Last year new laws have been enacted to deny deductions for depreciation for “previously used” depreciating assets related to the use of residential investment properties.
In simple terms, for affected taxpayers, from 1 July 2017, depreciation deductions for items of plant and equipment (e.g. dishwashers, ceiling fans, carpet, and hot water systems) in residential investment properties will be limited to those assets that have not been previously used.
Within the list of criteria that enables investors to avoid the new depreciation changes you’ll find ‘substantially renovated properties.’
In other words, a property that has had so much work done to it that it is “new.”
There’s a bit of confusion within the marketplace about what qualifies as substantially renovated.
From my perspective, there are a few companies deliberately muddying the waters, but thankfully clear guidance is available.
To a point…
The commissioner of taxation is generally as clear as a punch to the face, but the fist that delivered the punch is tattooed with hieroglyphics describing why it was hitting you.
As well as clunky metaphors, I also speak somewhat fluent tax commissioner hieroglyphics, so let’s give this a go.
Specifically, substantial renovations are defined in GST ruling 2003/3.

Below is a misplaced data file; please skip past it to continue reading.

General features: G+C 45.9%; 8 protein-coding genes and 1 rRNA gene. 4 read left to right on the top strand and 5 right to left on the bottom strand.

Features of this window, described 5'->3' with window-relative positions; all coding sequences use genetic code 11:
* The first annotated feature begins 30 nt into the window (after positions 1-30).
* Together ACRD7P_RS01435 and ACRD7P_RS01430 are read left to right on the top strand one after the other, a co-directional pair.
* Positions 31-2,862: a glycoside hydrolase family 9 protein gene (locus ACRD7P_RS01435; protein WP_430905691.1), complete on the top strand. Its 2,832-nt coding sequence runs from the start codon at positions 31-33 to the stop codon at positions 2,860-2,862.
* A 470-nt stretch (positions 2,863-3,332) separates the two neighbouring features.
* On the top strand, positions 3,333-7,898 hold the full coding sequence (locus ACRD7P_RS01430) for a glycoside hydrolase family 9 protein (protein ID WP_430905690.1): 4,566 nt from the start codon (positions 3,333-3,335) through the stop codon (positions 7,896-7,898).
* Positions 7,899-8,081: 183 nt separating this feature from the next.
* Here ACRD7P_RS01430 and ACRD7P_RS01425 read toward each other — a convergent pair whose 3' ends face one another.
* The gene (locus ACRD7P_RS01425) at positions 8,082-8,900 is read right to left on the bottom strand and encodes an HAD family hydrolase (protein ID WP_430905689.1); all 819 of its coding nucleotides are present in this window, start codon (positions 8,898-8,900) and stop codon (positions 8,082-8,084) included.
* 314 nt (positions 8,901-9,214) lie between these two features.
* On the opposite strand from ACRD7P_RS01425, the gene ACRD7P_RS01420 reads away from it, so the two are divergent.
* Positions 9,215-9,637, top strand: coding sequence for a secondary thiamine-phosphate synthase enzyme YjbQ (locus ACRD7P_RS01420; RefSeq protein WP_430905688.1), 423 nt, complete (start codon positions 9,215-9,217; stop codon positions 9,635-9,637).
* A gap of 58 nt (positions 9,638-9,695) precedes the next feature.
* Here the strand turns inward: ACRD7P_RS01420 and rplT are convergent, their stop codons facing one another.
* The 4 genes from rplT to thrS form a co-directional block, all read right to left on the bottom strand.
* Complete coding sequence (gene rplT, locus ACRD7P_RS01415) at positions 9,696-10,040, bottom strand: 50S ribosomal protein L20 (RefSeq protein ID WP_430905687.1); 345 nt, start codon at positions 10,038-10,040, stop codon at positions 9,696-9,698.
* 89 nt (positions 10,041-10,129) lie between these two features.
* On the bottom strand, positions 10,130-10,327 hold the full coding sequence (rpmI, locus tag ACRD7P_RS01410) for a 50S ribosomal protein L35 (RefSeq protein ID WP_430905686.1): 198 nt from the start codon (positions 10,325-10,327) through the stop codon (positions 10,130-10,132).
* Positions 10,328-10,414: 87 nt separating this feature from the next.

The ruling makes two points;
- the renovations need to affect the building as a whole; and
- the renovations need to result in the removal or replacement of all or substantially all of the building.
To break that down a little more, the renovations must directly affect most rooms in a building.
The renovation of only one part of a building such as a new bathroom, without any work on the remaining parts of the building, would not constitute substantial renovations.
Now we come to the tricky part
Whilst the new depreciation legislation references substantially renovated properties, the definitions of what that is, come from the much older GST ruling.
That tends to support the idea that only properties that would now under GST ruling be classified as ‘new residential premises’ can be exempt from the changes to plant and equipment legislation.
As far as I’m aware, to date this exact scenario has never been tested via an ATO private ruling.
What we know for sure is that if you buy a property that was originally constructed in say 1960 but has now been so substantially renovated that it is classified as ‘new residential premises,’ you’ll still be able to claim the division 40 plant and equipment items like carpets and ovens.
So substantially renovated property can become new residential premises
If this occurs, you can claim plant and equipment deductions which is great.
However, now GST is payable on the sale and the seller must give away up to 1/11th of the sale price to the Commissioner as GST.
I know several investors are having schedules completed on properties that everyone would agree have had substantial renovations as defined by the legislation above, but I’m sure at least some of those properties would not have been classified as being new in the contract of sale.
It remains to be seen whether any of those deductions will be knocked back.
My best advice?
Ensure you’re working with an accountant that is aware of the legislation and is ready to state their case to the ATO.
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